This is similar to the situation that entrepreneurs find themselves in. They insist on doing all of the work themselves because it’s their business. They know how it works. They know what they want things to look like, and they aren’t always comfortable with someone else coming in and touching their stuff.
But if you’re an expert accountant, writer, or developer, why would you spend all of your time packing products or answering phones?
Not only is there someone out there who can do a better job, but they’ll charge much less than your time is worth and that will free you up to do what you’re good at.
Think of it in the context of a band.
You might know how to play all the instruments and sing, but you’ll end up with cymbals between your knees, 3 instruments in your arms, and music that sounds more like cats fighting in a dumpster.
You’d be much better off choosing your best instrument, focusing 100% on it, and then hiring band members to assume the other roles.
Some entrepreneurs are also worried about the cost of hiring someone. They fear that the business won’t be able to sustain them or even that they won’t find enough work for their employee to complete.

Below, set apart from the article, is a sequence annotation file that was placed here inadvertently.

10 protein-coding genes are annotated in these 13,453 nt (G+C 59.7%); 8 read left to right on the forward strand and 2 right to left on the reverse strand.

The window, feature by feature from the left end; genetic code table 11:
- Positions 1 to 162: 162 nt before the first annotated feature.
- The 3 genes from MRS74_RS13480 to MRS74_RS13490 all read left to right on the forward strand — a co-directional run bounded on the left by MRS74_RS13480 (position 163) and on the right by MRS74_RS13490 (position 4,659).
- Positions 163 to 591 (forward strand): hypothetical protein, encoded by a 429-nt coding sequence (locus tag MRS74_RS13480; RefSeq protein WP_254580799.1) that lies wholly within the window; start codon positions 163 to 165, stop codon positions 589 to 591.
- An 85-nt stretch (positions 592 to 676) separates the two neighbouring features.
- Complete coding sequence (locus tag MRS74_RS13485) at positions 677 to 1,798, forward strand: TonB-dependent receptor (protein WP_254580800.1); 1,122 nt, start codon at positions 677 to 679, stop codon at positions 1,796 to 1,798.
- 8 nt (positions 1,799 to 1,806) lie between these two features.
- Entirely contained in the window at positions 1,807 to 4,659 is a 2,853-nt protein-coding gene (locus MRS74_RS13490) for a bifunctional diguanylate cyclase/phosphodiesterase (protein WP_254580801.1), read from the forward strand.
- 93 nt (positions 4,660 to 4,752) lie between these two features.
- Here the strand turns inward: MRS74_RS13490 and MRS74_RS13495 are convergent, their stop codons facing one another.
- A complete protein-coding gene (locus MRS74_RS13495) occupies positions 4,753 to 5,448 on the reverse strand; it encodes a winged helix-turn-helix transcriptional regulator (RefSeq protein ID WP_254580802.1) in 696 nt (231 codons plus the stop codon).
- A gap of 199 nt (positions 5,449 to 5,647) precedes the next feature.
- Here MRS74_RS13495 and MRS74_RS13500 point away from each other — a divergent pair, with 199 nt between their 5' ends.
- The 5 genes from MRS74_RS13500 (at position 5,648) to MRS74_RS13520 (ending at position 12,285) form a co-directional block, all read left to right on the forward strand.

But that’s what freelancers are for. If you don’t need someone to work full-time and be on your premises, hire a freelancer to work remotely. You can pay by the hour or the job and call on them when you need them.
Of course, that doesn’t mean you should instantly look to hire someone as soon as you start the business. You can do all or most of the work to begin with. You probably have the free time and the skills needed to get over those early obstacles.
But as soon as you feel like things are getting too much and your business is suffering, hire someone. Let them do what you can’t, let them help your business to grow, and when you grow more and need additional help, hire someone else.
You’re Not Acquiring A Big Team Straight Away. You’re Going Slowly And Taking It One Step At A Time, All While Ensuring That Those Employees Are Needed And Are Affordable.
Don’t Become An Idiot Boss
Don’t be the boss that caused you to leave your job. Don’t be the boss that you despised when you had your first job. And if you have never worked for anyone—just be nice!
You don’t want to have employees talking smack about you behind your back. If they don’t like you, they won’t respect you, and they won’t care about your business.
What’s more, it means they are more likely to leave.
You want employees that will stick around, employees that you can train and teach. If they hate you and everything you stand for, they’ll take all of that training and use it to help another business.